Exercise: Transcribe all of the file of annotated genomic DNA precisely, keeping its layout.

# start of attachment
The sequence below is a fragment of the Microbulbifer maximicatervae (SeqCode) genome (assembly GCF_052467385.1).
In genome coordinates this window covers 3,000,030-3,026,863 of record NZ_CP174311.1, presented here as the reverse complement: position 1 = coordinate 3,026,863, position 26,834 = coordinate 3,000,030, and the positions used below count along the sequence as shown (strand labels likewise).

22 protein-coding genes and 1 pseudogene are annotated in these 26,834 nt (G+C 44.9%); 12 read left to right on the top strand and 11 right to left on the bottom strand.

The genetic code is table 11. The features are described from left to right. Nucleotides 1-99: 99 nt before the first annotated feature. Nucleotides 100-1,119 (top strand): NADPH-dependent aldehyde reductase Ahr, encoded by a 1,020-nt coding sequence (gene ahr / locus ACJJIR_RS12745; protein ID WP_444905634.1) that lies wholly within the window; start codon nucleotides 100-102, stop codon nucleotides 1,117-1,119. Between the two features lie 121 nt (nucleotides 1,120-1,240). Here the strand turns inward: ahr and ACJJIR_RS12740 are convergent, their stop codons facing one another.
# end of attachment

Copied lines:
The sequence below is a fragment of the Microbulbifer maximicatervae (SeqCode) genome (assembly GCF_052467385.1).
In genome coordinates this window covers 3,000,030-3,026,863 of record NZ_CP174311.1, presented here as the reverse complement: position 1 = coordinate 3,026,863, position 26,834 = coordinate 3,000,030, and the positions used below count along the sequence as shown (strand labels likewise).

22 protein-coding genes and 1 pseudogene are annotated in these 26,834 nt (G+C 44.9%); 12 read left to right on the top strand and 11 right to left on the bottom strand.

The genetic code is table 11. The features are described from left to right. Nucleotides 1-99: 99 nt before the first annotated feature. Nucleotides 100-1,119 (top strand): NADPH-dependent aldehyde reductase Ahr, encoded by a 1,020-nt coding sequence (gene ahr / locus ACJJIR_RS12745; protein ID WP_444905634.1) that lies wholly within the window; start codon nucleotides 100-102, stop codon nucleotides 1,117-1,119. Between the two features lie 121 nt (nucleotides 1,120-1,240). Here the strand turns inward: ahr and ACJJIR_RS12740 are convergent, their stop codons facing one another.